One significant element in both music and liturgy is silence. In musical performance and in ritual prayer, silence is more than the absence of sound or a passive pause in action. It is the music found in the space between the notes. All good musicians get this, but we don’t always know how to translate that into the liturgy.
First we must understand what sacred silence is. As silence is inherent to music, it is an integral part of prayer. Ritual silence is stillness in action. We quiet our bodies so that our minds can actively focus. What we focus on depends on when it occurs in the Mass. In the penitential act and after every “Let us pray,” we are silent and still in order to recollect our thoughts.We quiet our bodies so that our minds can actively focus. What we focus on depends on when it occurs in the Mass. Click To Tweet
After the readings and homily, we reflect on what we have just heard. After Communion, we praise God in our hearts together, and before Mass we prepare ourselves for communal prayer (see General Instruction on the Roman Missal, 45).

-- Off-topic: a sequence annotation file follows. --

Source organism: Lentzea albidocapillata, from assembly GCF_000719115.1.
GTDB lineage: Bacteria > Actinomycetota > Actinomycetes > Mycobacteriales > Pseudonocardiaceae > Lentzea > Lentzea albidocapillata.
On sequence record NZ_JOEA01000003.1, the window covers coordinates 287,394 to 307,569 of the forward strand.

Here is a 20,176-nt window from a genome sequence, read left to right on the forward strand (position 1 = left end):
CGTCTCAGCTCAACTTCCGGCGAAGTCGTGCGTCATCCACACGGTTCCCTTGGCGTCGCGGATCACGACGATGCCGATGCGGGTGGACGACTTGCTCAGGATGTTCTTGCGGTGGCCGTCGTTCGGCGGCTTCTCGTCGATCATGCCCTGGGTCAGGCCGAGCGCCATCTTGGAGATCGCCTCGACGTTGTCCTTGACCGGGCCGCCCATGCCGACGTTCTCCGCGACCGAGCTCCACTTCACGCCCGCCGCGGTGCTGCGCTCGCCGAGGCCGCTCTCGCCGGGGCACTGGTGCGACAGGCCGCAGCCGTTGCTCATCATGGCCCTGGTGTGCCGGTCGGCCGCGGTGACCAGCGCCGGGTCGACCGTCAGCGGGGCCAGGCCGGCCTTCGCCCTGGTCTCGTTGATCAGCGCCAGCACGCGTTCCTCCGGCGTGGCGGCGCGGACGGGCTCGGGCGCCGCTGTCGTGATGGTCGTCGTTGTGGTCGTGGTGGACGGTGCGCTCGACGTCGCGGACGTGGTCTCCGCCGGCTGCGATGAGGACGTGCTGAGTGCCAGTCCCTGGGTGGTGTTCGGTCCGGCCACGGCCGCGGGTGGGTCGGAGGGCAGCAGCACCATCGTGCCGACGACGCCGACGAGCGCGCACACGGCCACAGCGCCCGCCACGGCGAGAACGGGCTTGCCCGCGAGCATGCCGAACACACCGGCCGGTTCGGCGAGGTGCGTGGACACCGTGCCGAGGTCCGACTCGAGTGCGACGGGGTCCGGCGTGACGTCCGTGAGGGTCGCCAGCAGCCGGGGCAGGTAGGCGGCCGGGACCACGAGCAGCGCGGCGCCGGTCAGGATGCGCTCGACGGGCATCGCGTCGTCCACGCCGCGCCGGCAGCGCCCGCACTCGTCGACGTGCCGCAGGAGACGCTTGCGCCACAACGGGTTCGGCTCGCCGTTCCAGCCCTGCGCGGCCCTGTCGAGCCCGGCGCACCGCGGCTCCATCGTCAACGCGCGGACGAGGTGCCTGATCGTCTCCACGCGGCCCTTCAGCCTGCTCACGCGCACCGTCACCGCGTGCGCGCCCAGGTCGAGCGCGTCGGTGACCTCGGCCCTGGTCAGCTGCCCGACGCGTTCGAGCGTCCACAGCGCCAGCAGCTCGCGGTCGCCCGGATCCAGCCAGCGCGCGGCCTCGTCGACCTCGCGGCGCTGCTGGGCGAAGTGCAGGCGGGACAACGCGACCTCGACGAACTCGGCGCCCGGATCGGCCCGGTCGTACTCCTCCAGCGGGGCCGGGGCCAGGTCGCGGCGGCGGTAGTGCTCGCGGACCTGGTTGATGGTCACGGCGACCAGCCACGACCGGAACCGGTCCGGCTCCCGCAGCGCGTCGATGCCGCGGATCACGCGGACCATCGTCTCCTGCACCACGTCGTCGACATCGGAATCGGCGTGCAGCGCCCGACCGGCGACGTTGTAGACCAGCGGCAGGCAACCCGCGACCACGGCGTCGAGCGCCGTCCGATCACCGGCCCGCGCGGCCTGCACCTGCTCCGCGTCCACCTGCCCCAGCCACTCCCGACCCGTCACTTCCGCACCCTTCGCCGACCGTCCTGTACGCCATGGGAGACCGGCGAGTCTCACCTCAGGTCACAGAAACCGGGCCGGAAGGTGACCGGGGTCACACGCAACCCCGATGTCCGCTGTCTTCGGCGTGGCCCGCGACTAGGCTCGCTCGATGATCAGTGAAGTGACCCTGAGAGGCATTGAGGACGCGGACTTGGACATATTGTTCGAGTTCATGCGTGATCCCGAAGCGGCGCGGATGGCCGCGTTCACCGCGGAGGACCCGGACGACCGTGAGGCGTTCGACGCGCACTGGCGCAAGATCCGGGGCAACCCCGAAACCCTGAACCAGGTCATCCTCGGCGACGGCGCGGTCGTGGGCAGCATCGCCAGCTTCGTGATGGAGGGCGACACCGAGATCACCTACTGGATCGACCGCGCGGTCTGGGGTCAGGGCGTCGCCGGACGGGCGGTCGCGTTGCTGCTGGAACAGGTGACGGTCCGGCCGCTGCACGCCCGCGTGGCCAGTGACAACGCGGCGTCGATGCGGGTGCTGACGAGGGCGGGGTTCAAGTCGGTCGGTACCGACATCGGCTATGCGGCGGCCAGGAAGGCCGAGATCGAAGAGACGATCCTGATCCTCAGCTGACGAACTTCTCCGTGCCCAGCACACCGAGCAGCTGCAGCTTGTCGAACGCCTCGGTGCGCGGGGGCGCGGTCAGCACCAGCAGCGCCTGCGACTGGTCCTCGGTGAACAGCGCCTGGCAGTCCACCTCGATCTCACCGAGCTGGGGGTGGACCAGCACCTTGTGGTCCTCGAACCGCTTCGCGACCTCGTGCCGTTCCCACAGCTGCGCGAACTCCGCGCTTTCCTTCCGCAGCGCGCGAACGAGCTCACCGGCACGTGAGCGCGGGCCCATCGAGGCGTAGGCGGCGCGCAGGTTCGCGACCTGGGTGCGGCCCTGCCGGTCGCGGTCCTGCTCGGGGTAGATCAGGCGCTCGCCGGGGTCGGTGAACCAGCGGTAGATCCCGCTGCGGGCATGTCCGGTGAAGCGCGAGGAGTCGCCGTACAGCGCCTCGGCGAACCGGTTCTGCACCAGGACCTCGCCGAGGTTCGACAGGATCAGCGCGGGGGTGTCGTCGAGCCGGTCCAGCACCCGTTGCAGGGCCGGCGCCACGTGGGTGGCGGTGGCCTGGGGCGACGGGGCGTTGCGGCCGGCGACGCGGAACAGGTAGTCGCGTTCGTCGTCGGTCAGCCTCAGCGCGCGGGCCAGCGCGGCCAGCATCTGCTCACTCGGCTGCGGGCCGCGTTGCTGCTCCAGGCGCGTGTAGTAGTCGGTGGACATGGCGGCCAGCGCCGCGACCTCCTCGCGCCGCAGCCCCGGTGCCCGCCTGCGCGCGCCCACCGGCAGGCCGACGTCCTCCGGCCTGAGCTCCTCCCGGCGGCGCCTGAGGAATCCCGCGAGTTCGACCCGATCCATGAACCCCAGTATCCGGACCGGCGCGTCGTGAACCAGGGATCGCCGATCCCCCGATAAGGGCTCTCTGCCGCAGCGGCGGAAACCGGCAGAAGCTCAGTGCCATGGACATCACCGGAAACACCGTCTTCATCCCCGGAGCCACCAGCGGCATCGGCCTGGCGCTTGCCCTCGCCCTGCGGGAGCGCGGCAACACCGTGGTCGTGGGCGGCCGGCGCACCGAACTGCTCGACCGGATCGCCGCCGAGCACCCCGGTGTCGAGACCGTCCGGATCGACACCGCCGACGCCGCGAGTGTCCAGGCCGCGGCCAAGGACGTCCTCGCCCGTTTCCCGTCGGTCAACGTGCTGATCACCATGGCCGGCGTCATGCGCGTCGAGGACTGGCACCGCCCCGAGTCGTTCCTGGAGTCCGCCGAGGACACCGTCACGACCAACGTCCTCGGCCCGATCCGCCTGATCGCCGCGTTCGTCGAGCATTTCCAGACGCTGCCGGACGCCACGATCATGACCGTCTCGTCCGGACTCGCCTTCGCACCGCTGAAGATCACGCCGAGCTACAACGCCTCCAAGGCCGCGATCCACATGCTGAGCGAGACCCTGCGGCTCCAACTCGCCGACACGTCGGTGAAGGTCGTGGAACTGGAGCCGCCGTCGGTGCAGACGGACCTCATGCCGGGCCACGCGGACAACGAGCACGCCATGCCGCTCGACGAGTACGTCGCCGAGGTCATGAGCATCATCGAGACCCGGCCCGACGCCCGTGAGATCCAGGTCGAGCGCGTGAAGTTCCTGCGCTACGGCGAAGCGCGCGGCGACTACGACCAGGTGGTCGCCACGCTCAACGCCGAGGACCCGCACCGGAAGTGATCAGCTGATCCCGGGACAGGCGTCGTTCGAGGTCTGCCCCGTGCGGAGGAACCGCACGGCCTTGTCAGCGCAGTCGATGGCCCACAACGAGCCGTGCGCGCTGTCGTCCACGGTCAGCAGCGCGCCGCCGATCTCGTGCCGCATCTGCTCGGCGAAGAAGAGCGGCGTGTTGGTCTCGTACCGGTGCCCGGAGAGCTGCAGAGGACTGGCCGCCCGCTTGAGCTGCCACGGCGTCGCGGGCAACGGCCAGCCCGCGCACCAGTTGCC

Especially after the readings and Communion and before Mass, music ministers determine whether and how these prescribed silences happen. Be attentive to the space you give in these moments. And at every ritual silence, take care to also be still as much as possible—not turning pages or adjusting instruments but focusing yourselves as leaders of prayer.
This post was first published in “GIA Quarterly: A Liturgical Music Journal.”
Image credit: ramin ata from Getty Images.
Read more reflections on the Sunday readings here:
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- Can we be salt and light?
- Who is advocating for those in need?
- Bonded to Christ’s Mission
- Deepening the unity